With this in mind, we looked through our book collections once more and found this copy of Georgian Edinburgh, published in 1948.  It has a great cover, featuring the town's famous Georgian architecture, which is a UNESCO World Heritage Site.

Georgian Edinburgh, by I.G Lindsay, Museum of Domestic Design & Architecture, JMR695.


For a contemporary viewer, this black and white illustration of Edinburgh would have looked as modern as a photograph of The Shard building in London today. The book shows Edinburgh under construction with scaffolding on a building in the background and some of the finished buildings in the foreground.

These sharp, neoclassical buildings were at the cutting edge of style and innovation in the eighteenth century and marked a radical shift from the medieval architecture that dominated a city before. Edinburgh has continued to lead the way in dramatic new architecture. The Scottish Parliament building opened in 2004, and received praise and criticism in equal measure.


Scottish Parliament building. Credit: Murdo Macleod, from The guardian.co.uk

If you do find yourself in Edinburgh this summer, keep an eye out for any interesting architecture, or books about architecture - let us know what you find!

Click here to see more books from the MoDA collections.

Friday, 10 August 2012

British Pride


With the Olympics drawing to a close this weekend, pride in national achievement seems to be at an all-time high.  Even those of us who have very little interest in sport have been swept up in the excitement! And though these games have officially been associated with London, it's been a pleasure to see the many facets of Britain and Britishness reflected in the opening ceremony, and then in the competitors and the various venues.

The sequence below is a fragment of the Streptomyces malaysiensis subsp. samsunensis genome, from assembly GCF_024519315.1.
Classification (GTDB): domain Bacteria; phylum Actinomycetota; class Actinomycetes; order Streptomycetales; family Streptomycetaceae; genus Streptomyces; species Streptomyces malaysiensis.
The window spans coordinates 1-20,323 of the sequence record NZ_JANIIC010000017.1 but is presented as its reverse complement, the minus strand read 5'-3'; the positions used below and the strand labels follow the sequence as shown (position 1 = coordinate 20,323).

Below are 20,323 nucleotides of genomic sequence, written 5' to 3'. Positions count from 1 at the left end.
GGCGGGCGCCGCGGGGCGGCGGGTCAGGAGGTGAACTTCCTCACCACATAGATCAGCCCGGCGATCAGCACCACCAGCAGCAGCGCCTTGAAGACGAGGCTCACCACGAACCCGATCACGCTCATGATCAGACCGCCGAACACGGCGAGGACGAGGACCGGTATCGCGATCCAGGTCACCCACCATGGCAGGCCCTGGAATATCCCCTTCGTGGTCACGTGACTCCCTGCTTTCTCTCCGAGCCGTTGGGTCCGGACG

Life in an English Village
Edward Bawden & Noel Carrington, 1949
(Museum of Domestic Design & Architecture, JMR772) 

With this in mind, it seems a good moment to reflect on just what exactly ‘British-ness’ means.  MoDA’s new online exhibition Illustration Nation, explores the many ways in which Britain was depicted on book covers in the middle of the twentieth century.   From Britain at war to Britain at peace, and from transport systems to the seaside, the exhibition shows how the iconic images of Britain and British-ness were both used and subverted by the books’ designers. 

Early British Railways, Christian Barman, 1950
(Museum of Domestic Design & Architecture, JMR 634) 
This online exhibition opens up an area of our collections which has been under-researched until now.  But whereas some research might focus on the contents of books like these, this project considered the books’ appearance as designed objects.  

This is the first of several online exhibitions featuring books from MoDA’s collections.  We’ll be rolling out another one later in the year, so watch this space!

Friday, 3 August 2012

Raymond Honeyman: artist at work


It's always exciting to see the many different ways in which creative people use MoDA's collections for inspiration.  One of these is tapestry designer Raymond Honeyman, who designs needlepoint tapestry kits for Ehrman.

Raymond came into the study room a year or so ago, and looked at a number of designs from the Silver Studio collection.  He created three designs for tapestry kits, inspired by the flowing lines and curves of some of the Silver Studio's designs from the 1890s.


'Buttercups' by Raymond Honeyman
Raymond's is a painstaking task - he paints every stitch individually, and each design consists of over 50,000 stitches.  I must say, both Raymond and the people who buy and make these kits have much more patience than I do!  

'Poppies' by Raymond Honeyman

a completed cushion cover featuring  the 'Poppies'
design by Raymond Honeyman

However, the results are worth it.  Raymond's designs are translated into kits which include all the different coloured threads; and as you can see the finished products are stunning.  

An exhibition of Raymond's work, A Passion for Painting Pattern,  was shown at MoDA in 2010.  You can watch Raymond talking about his work here: